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Thursday, October 02, 2003

Partial (and dated) list of Saudi investments in Islamic centers, mosques and institutes worldwide

This from The Saudi Arabian Information Resource (Riyadh February 2002) via LittleGreenFootballs.
The Kingdom of Saudi Arabia has paid great attention to establishing mosques and Islamic centers, institutes and universities in a number of non-Islamic countries all over the world. Sure that this is the most effective way to spread Islamic culture and Arabic language, the Kingdom, under the leadership of the Custodian of the Two Holy Mosques King Fahd bin Abdul Aziz, has established 210 Islamic centers in non-Islamic countries in Europe, North and South America, Australia and Asia. Among the biggest is King Fahd Islamic Center in Malaga, Spain, on an area of 3,848 sq. m., whose foundation stone was laid in 1998. The university-like Center embraces academic, educational, cultural, and propagatory activities.

King Fahd has donated five million US dollars for the cost of the Islamic Center in Toronto, Canada, in addition to 1.5 million US dollars annually to run the facility.

The Islamic Center in Brasilia;
King Fahd Cultural Islamic Center in Buenos Aires;
King Fahd Cultural Islamic Center in Gibraltar;
King Fahd Cultural Islamic Center in Mont La Jolly, France;
King Fahd Islamic Center in Edinburgh, Scotland
were built at the personal expense of the Custodian of the Two Holy Mosques King Fahd bin Abdul Aziz.

The Kingdom of Saudi Arabia has also contributed to the establishment of a number of Islamic centers e.g.
The Islamic Center in Geneva;
Islamic Cultural Center in Brussels;
Islamic Center in Madrid;
Islamic Center in New York;
Islamic Center in Australia;
Islamic Center in Zagreb, Croatia;
Cultural Center in London;
Islamic Center in Lisbon, Portugal;
and Islamic Center in Vienna, Austria.

In Africa, the Kingdom fully financed King Faisal Center in N’djamena, Chad, and contributed to the establishment of the Islamic Center in Abuja, Nigeria, and Islamic African Center in Khartoum, the Sudan.

In Asia, the Kingdom of Saudi Arabia has fully financed King Fahd Islamic Center in the Maldives, Islamic Center in Tokyo and contributed to the establishment of the Saudi Indonesian Center for Islamic Studies in Indonesia.

The Kingdom has established more than 1,359 mosques abroad at a cost of SR 820 million, notably
King Fahd Mosque in Gibraltar;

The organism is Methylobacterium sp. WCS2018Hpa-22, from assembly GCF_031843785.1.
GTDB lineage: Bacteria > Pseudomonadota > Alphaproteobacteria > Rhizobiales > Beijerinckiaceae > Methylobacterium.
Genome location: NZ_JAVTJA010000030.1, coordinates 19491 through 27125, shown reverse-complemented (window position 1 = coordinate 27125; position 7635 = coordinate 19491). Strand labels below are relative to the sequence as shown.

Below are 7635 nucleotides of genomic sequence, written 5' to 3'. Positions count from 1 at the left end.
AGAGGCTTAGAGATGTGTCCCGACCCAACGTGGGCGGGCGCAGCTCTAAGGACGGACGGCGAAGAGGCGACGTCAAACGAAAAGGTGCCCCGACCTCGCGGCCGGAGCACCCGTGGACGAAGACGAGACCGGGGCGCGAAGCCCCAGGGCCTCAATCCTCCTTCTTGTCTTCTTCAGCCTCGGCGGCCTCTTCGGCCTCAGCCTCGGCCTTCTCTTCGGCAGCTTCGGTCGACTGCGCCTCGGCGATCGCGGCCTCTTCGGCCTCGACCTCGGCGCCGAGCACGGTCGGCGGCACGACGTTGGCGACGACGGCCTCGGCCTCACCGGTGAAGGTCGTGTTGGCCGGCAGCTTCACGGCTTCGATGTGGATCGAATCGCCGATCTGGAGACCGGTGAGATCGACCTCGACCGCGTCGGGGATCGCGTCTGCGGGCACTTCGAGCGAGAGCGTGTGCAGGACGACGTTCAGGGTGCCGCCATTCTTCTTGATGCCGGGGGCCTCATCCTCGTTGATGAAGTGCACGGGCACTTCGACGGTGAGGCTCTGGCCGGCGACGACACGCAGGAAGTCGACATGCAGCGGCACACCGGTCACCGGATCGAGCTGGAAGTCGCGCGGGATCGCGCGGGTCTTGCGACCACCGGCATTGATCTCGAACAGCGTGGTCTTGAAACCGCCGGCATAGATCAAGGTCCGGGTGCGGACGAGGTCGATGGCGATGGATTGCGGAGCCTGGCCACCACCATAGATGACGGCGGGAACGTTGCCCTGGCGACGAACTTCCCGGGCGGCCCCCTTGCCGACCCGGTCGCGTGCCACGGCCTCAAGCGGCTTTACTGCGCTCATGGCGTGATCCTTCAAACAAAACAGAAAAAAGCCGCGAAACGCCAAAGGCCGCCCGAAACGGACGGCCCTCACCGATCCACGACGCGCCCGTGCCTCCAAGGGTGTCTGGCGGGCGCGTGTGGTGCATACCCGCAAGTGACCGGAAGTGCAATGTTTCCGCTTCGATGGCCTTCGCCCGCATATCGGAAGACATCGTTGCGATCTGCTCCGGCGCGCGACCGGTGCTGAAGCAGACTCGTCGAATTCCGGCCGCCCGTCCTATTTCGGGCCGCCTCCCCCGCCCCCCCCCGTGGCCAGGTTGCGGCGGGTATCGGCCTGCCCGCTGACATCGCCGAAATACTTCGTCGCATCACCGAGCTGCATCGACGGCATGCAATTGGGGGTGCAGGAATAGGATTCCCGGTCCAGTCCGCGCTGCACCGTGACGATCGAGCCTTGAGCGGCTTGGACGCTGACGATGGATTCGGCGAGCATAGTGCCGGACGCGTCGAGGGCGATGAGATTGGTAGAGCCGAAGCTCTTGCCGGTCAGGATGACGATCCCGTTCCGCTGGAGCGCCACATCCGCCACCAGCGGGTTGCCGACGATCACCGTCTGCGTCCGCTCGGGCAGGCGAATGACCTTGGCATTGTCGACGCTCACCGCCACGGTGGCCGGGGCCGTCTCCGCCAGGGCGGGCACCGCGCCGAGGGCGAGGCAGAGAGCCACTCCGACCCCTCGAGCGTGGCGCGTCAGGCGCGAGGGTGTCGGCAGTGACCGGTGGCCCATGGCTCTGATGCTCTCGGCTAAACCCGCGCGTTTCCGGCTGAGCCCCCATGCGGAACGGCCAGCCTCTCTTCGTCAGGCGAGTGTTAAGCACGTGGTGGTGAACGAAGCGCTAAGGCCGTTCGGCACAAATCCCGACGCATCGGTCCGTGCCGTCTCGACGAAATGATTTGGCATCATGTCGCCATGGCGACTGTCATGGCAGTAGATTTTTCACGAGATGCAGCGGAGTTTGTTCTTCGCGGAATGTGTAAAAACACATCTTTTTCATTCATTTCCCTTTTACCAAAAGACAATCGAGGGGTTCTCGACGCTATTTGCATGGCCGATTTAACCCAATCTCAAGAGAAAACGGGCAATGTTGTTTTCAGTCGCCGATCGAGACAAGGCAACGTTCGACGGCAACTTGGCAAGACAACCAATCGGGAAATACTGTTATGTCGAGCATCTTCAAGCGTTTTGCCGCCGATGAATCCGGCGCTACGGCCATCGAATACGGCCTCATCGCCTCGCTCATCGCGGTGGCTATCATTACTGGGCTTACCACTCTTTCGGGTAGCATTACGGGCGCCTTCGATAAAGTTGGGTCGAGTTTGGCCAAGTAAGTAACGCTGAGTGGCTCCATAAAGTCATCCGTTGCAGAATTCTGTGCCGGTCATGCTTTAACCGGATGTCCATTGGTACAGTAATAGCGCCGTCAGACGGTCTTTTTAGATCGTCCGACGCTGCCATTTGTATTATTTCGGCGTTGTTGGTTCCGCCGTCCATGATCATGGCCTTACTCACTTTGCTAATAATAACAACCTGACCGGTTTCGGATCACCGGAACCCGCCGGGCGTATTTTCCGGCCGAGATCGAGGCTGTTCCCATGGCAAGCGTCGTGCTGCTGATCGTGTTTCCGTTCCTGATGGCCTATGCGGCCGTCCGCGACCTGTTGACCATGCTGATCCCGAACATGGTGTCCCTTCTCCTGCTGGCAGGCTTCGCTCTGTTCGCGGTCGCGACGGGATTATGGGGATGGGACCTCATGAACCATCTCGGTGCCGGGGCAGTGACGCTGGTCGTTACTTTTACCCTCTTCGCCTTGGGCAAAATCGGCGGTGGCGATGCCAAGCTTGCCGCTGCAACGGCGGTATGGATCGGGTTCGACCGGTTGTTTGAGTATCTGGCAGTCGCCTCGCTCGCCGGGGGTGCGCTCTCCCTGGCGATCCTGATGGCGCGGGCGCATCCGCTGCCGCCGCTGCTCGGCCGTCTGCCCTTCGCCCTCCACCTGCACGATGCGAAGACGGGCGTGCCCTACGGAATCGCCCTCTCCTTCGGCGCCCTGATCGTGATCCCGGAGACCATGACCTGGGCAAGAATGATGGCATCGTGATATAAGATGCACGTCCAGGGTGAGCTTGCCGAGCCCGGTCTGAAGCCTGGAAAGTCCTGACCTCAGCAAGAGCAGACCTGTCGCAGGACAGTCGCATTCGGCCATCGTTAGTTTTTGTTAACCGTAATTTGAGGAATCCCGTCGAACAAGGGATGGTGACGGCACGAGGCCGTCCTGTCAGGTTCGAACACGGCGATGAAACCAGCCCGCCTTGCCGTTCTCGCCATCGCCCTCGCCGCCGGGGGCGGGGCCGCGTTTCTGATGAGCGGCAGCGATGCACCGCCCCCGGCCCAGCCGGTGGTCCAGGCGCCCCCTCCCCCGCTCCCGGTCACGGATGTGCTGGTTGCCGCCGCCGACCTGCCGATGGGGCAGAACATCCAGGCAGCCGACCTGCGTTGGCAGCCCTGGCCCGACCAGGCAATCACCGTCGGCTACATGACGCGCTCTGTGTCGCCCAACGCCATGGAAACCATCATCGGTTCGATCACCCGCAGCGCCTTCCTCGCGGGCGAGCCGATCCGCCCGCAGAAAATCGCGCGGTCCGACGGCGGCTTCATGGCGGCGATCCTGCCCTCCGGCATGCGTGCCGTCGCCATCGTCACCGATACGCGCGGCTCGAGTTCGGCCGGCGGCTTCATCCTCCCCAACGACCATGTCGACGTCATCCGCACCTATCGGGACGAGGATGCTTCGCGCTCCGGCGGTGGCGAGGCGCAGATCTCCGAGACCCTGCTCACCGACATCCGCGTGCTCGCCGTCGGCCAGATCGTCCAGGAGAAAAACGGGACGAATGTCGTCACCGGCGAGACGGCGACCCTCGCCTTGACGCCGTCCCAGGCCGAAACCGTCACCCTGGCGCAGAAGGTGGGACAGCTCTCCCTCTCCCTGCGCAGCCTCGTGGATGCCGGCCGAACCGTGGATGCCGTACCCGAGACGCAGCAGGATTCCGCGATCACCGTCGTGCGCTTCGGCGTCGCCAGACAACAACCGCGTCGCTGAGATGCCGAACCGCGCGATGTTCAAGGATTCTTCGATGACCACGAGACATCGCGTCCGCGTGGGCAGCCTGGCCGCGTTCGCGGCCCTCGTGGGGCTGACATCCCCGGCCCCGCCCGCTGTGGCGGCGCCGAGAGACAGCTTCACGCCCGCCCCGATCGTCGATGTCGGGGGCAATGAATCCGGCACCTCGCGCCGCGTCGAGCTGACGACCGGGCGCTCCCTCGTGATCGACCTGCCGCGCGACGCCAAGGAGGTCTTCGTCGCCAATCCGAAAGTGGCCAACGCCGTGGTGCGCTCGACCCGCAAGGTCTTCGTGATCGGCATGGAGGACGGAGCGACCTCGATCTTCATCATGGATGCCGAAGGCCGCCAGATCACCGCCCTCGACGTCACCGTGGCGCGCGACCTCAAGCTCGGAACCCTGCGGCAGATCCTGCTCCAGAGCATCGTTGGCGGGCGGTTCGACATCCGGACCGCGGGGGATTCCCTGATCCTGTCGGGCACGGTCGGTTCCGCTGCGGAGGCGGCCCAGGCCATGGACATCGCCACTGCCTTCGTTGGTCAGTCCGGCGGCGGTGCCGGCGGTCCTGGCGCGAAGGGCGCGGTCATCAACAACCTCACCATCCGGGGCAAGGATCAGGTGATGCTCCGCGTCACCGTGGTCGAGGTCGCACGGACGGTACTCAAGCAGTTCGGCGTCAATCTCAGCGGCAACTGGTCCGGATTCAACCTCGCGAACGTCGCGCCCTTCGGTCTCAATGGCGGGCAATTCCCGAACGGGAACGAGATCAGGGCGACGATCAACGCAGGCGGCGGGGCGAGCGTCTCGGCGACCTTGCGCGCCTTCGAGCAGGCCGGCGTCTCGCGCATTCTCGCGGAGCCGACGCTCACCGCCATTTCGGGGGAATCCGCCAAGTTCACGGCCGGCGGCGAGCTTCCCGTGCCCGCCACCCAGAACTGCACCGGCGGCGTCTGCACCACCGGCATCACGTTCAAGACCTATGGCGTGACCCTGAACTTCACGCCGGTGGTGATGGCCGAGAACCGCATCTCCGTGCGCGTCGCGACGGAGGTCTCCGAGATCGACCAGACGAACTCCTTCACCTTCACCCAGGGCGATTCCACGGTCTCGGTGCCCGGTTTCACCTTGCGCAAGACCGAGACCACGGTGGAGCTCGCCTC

Mont La Jolly Mosque in France;
King Fahd Mosque in Los Angeles;
King Fahd Mosque in Edinburgh, Scotland;
Islamic Center Mosque in Geneva, Switzerland at a cost of SR 16 million;
the 4000-worshippers-capacity Brussels Mosque at a cost of SR 20 million;
and Madrid Mosque, the biggest in the West.

Other mosques partially financed by the Kingdom included mosques in Zagreb, Lisbon, Vienna, New York, Washington, Chicago, Maryland, Ohio, Virginia and 12 mosques in a number of countries in south America.

In Africa, the Islamic Solidarity Mosque was established in Mogadishu, Somalia,
four mosques in main cities in Gabon,
two mosques in Burkina Faso,
Zanzibar Mosque in Tanzania and
Grand Mosque in Senegal.

Among mosques which received the Kingdom's or King Fahd's personal financial support are Leon Mosque in France (SR 11 million);
King Faisal Mosque in Chad (SR 60m);
King Faisal Mosque in Ghenia (SR 58m);
Grand Mosque in Senegal (SR 12m);
Farooee Mosque in Cameroon (SR 15.6m);
Zanzibar Mosque in Tanzania (SR 10m);
Bamako Mosque in Mali (SR 23m);
Yaoundi Mosque in Cameroon (SR 5m);
Al Azhar Mosque in Egypt (SR 14m for rehabilitation);
Bilal Mosque in Los Angeles;
repairs of the Rock Tomb and Omer bin Al Khattab Mosque in Al Quds;
and Central Brent Mosque in Britain.

King Fahd also established a number of scholarships and academic chairs in foreign prominent universities and colleges.

We can cite King Abdul Aziz Chair for Islamic Studies at the University of California, King Fahd Chair for Islamic Sharia Studies at the College of Law at Harvard University, King Fahd Chair for Studies at the Oriental and African Studies Institute at the University of London, and Prince Naif Department for Islamic Studies at the University of Moscow.

The Kingdom also established a number of Islamic academies abroad. Among them, are the Islamic Academy in Washington at a cost of 100 million US dollars, where multinational students are taking lessons. Now it accommodates 1,200 students, of which 549 are Saudis. The rest represent 29 nationalities;

King Fahd Academy in London whose students belong to 40 nationalities;
King Fahd Academy in Moscow;
King Fahd Academy in Bonn, which cost 30 million German Marks.

A number of institutes, designed to spread Islamic culture and the Arabic language were also opened in foreign countries to serve Islamic communities in non-Muslim countries. They include the Arab Islamic Institute in Tokyo, an affiliate of the Riyadh-based Imam Mohammed bin Saud Islamic University.

Moreover, there are several Islamic schools e.g. in South Korea where 20,000 Muslims have formed the Korea Islamic Federation. King Fahd has appropriated an annual donation worth 25,000 US dollars to the federation. There are also many Islamic institutes all over the world, most notably the Arab and Islamic Institutes in Washington, Indonesia, Ras Al Khaimah Emirate (UAE), Nouakchott (Mauritania), and Djibouti. The Institute of the History of Arab and Islamic Sciences in Frankfurt, Germany, receives an annual financial support from the Kingdom worth 15 million German Marks while the Arab World Institute in Paris receives considerable Saudi contribution to its annual budget.